‘Slumdog Millionaire’ Made Her Famous. Now She’s On A Mission At Georgia College

By Andrea Honaker The Macon Telegraph

WWR Article Summary (tl;dr) Tanvi Lonkar who starred in "Slumdog Millionaire" when she was just 12 years old is now a talented artist and college student. Lonkar hopes her artwork will help people see all women as confident, beautiful and equal.

MILLEDGEVILLE

Tanvi Lonkar was 12 years old when she starred in the Oscar-winning film "Slumdog Millionaire" while living in Mumbai, India.

A decade later and a world away, she's using another creative outlet to express herself and advocate for women's equality from Milledgeville.

The Georgia College senior, who played the youthful version of the character Latika in the 2008 movie, came to America four years ago to continue her education.

Having grown up in the crowded city of Mumbai, she chose the Milledgeville college because of its smaller size and close-knit atmosphere, and she had a cousin who lived there. She'll graduate in May with a degree in psychology and a minor in painting.

Lonkar has drawn since she was a child, but she didn't get serious about studying art until two years ago. Almost all of her works are themed around women, painted in bold colors and a smooth, almost surrealist style.

Four of Lonkar's paintings will be featured in a Women's History Month exhibit that runs March 30 to April 6 at The HUB at Georgia College's Blackbridge Hall.

The portraits of Tibetan, Ethiopian, Indian and Scandinavian women are part of her "Women of the World" series. She created her own compositions after research on the cultures and interviews. She's now working on a painting of a Mexican woman, as well as a separate series of small ink drawings.

Lonkar was able to merge her interests in art and psychology through her "Women of the World" series, said Valerie Aranda, a professor of art, drawing and painting at the school. Her clarity and vision shine through her artwork and her attention to detail.

"From the first class I had with Tanvi, I could tell her enthusiasm for art but also her very distinct point of view and talent," Aranda said. "I think (the series) is powerful. I think the topic reflects her interest in issues around the world and issues of social justice and the role that art plays in our society."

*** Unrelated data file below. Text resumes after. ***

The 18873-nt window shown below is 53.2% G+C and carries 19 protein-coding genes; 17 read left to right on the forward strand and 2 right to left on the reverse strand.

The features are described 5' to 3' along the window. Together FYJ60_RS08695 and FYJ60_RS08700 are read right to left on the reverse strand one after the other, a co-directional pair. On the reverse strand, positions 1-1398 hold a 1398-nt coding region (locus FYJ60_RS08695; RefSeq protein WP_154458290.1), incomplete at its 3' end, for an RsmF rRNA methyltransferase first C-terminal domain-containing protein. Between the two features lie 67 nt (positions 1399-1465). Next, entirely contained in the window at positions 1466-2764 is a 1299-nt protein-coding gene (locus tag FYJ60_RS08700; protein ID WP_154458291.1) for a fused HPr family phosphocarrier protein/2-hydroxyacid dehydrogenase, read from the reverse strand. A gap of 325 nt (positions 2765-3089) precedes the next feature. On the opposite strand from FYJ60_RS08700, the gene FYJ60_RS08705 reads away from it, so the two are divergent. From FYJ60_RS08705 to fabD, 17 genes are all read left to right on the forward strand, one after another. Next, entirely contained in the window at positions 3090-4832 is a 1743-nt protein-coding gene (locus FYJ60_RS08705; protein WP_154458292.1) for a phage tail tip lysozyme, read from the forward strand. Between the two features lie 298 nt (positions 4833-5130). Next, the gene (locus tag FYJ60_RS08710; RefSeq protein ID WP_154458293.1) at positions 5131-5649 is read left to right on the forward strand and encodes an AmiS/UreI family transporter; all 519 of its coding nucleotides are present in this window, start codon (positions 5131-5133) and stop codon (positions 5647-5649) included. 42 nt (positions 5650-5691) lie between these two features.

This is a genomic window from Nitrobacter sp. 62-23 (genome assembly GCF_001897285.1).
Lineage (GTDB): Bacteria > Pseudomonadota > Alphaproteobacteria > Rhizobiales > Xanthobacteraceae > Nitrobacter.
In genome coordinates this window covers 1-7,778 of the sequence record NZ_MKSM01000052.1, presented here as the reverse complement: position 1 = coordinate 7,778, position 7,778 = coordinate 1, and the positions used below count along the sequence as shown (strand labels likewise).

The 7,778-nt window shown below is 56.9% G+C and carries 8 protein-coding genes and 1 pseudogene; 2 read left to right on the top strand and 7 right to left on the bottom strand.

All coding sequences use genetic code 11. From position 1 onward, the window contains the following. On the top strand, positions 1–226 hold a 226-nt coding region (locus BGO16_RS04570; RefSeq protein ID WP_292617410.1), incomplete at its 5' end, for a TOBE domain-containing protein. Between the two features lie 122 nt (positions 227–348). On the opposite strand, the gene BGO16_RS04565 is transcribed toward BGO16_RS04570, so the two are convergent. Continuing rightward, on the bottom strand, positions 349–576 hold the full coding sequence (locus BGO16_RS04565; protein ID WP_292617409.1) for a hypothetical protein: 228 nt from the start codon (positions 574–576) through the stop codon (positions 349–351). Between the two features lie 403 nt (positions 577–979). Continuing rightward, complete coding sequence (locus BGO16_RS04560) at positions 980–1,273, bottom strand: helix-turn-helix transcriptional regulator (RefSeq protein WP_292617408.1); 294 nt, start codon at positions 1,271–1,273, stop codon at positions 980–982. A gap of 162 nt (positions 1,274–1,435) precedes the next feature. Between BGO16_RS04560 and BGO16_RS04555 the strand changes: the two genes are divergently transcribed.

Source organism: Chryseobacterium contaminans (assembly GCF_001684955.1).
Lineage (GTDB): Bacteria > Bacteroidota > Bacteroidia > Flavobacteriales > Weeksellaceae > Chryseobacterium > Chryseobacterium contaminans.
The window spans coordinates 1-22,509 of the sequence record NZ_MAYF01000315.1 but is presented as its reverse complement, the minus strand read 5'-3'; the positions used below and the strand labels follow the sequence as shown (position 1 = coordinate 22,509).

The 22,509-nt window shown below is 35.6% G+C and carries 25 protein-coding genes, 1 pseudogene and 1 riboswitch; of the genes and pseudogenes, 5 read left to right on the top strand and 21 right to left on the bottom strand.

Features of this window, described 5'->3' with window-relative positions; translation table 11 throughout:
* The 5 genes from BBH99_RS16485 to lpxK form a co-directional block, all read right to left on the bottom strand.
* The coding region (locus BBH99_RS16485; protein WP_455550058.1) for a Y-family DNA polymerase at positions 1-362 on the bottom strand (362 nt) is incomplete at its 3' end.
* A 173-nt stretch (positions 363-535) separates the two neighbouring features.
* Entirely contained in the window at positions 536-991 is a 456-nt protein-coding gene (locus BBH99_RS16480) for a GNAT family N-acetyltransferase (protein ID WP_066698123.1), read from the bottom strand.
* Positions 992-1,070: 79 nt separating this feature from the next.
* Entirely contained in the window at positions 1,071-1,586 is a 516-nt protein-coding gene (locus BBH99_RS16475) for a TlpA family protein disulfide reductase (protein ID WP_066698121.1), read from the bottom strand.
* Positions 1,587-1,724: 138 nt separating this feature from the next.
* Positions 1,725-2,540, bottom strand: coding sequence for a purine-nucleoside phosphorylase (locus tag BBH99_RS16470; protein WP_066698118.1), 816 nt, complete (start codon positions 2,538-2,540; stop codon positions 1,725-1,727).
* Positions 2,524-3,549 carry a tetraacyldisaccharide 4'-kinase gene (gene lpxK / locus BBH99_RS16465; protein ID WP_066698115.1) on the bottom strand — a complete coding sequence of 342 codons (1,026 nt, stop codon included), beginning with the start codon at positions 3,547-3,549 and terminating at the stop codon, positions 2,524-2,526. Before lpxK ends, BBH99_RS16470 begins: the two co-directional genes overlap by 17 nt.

A mural by Lonkar hangs inside Metropolis Cafe in downtown Milledgeville. Her artwork will grace the cover and inside pages of the April issue of "The Peacock's Feet Journal," Georgia College's literary magazine, and be displayed at Blackbird Coffee in downtown Milledgeville in May.

"I have always been wanting to empower women in some way," Lonkar said. "It started with me being interested in faces, and I always thought that painting women was more beautiful. But it moved to other reasons. I started knowing all these issues that are going on in the world with equality. I can use women in this form to kind of spread out this message."

Lonkar said working on the set of "Slumdog Millionaire" was amazing, and attending the Oscars was a "dream experience." But it wasn't until a few years after the film that she fully understood the character she had portrayed. Latika was an orphaned girl who was kidnapped and forced into prostitution.

She was bullied at school for playing that role, and for a time she was "passively mad" at her parents for allowing her to do the movie, she said. But looking back now, she's grateful for that experience and realizes it made her a better person, shaped her voice and benefited her in many ways. It triggered the passion within her for social justice.

"Just knowing stuff like that happens in some parts of my own country breaks my heart," she said. "That's what I learned from 'Slumdog.' It opened my eyes a lot. It kind of became a part of me and a part of my personality to do something about it."

After graduation, Lonkar hopes to work for a year in the nonprofit world and then study special education in graduate school. Art will always be a part of her life, she said, and she will continue to paint and increase her body of work.

Lonkar hopes her artwork will help people see all women as confident, beautiful and equal -- and appreciate different cultures.

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